Motor Neurone Disease Global Awareness Day

The Centre for Brain Research has collaborated with the Motor Neurone Disease Association of New Zealand and Massey University in writing a press release to mark Motor Neurone Disease Global Awareness Day (June 21) – you can read exerpts from it below.

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The Motor Neurone Disease Association welcomes research that may shed light on causes of MND

On Motor Neurone Disease Global Awareness Day, the Motor Neurone Disease Association of New Zealand has welcomed two exciting research projects in New Zealand that could shed light on the causes of motor neurone disease (MND).

Brain researchers at the Centre for Brain Research at The University of Auckland are looking at why and how the brain and spinal cord cells die in MND; and, in a separate study, Massey University is looking into possible occupational and environmental risk factors that may cause the disease. With no known cure and around 300 people in New Zealand currently living with MND, Acting National Manager of the Motor Neurone Disease Association, Grant Diggle says finding out the causes is critical in the fight against MND. “About 100 people in New Zealand die from MND and another 100 are diagnosed each year. Research like this can help us to make real progress in understanding the causes of MND and to finding effective treatments,” says Mr Diggle.

MND New Zealand patron and Centre for Brain Research Director, Professor Richard Faull says researchers at The University of Auckland-based centre, led by Professor Dragunow, are using new techniques in their research. “While our research is still in the early stages, what is very exciting is that we have developed specialised techniques for studying this precious human tissue. “In particular, we have developed cell culturing techniques which enable us to directly study what influences the death of cells in MND, as well as other brain disorders,” says Professor Faull.  Using human brain cell culture techniques, the centre has been able to directly study the cells that cause brain inflammation to try to understand how they contribute to cell death in the human brain and spinal cord. “We are also testing new treatments on these human brain cells to identify potential new drugs that may slow brain cell death in MND and other brain disorders,” Professor Faull says.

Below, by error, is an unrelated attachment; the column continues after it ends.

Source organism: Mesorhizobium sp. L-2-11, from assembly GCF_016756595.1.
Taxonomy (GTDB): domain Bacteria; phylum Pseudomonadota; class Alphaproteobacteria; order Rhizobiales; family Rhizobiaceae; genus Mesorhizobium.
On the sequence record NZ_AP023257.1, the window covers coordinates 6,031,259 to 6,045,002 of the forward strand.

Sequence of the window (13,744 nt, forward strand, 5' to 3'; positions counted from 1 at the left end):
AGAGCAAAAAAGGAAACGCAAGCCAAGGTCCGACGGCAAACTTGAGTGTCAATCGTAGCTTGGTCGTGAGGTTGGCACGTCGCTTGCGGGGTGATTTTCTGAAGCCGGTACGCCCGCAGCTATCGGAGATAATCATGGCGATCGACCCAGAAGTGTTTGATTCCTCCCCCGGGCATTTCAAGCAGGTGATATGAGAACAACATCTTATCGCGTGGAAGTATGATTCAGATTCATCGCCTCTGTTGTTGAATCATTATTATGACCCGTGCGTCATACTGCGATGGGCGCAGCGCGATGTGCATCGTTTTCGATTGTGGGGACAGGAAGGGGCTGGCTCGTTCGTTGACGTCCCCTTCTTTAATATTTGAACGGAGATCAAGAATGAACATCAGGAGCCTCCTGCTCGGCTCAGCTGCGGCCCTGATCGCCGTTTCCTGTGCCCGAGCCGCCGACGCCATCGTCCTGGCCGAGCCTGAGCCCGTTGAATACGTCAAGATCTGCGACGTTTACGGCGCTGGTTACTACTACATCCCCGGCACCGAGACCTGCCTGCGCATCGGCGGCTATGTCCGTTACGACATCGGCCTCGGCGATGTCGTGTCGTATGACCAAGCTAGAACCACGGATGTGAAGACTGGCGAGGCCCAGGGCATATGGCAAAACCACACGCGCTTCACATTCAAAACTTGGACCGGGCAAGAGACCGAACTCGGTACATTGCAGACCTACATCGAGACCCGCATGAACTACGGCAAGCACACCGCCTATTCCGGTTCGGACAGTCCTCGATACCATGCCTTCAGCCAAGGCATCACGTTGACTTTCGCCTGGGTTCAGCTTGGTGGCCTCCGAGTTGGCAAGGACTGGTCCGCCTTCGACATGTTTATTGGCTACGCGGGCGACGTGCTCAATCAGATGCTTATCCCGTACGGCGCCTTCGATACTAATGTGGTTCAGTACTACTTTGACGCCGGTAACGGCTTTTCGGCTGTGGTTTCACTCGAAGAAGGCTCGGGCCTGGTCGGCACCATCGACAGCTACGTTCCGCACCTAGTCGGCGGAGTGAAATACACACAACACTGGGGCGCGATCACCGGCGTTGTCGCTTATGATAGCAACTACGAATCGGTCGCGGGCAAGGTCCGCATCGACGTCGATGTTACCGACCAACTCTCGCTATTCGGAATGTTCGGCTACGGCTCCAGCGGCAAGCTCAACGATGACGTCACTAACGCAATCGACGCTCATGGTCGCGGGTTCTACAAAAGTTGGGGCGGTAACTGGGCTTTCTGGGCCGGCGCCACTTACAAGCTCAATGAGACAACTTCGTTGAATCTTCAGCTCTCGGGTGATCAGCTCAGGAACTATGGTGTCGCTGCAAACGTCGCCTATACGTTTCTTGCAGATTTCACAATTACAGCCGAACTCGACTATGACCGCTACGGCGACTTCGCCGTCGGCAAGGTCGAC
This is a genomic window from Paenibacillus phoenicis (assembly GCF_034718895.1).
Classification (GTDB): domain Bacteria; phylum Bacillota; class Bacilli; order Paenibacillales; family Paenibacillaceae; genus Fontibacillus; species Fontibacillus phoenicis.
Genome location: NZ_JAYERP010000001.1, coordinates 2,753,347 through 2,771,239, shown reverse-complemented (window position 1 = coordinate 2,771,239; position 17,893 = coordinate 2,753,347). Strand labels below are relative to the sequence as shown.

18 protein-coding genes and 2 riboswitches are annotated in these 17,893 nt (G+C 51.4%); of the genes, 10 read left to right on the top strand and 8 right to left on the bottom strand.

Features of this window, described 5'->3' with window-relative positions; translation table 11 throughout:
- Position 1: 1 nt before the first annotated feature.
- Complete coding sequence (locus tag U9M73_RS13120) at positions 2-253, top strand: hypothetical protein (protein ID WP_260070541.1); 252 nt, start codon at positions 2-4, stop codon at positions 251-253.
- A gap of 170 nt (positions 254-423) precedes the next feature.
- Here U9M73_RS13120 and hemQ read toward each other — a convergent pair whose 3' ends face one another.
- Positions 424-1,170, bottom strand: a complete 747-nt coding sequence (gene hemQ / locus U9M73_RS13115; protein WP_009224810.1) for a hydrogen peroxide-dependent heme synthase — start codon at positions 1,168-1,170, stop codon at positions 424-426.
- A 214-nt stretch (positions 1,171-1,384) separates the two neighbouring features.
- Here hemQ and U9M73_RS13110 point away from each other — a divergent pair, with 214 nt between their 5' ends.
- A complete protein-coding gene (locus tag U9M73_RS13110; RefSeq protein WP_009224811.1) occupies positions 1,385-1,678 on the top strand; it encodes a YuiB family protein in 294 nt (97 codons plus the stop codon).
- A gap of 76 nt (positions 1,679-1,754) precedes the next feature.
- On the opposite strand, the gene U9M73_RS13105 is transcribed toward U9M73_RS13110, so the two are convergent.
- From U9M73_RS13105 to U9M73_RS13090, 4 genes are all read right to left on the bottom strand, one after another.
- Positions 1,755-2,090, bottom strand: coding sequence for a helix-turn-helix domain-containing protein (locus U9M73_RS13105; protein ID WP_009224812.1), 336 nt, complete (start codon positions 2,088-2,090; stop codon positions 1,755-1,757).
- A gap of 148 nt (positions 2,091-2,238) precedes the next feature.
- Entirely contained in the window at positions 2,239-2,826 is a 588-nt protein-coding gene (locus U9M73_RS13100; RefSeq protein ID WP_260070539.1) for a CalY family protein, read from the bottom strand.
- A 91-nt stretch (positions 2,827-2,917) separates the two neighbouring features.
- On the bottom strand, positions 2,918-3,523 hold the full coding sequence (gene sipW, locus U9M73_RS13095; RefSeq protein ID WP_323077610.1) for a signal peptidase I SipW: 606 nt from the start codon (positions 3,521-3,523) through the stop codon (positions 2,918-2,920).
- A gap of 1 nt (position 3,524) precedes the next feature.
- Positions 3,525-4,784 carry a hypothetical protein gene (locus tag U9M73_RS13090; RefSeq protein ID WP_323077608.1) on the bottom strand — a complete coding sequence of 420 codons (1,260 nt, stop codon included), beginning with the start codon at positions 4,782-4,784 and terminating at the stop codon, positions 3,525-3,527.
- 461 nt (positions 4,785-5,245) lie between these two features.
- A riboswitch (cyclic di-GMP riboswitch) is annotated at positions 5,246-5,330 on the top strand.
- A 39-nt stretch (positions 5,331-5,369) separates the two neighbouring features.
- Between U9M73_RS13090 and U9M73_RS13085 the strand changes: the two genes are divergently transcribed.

In a separate study, funding by the Health Research Council is enabling Massey University researchers to undertake New Zealand’s first comprehensive survey into links between occupational and environmental backgrounds of those with MND.

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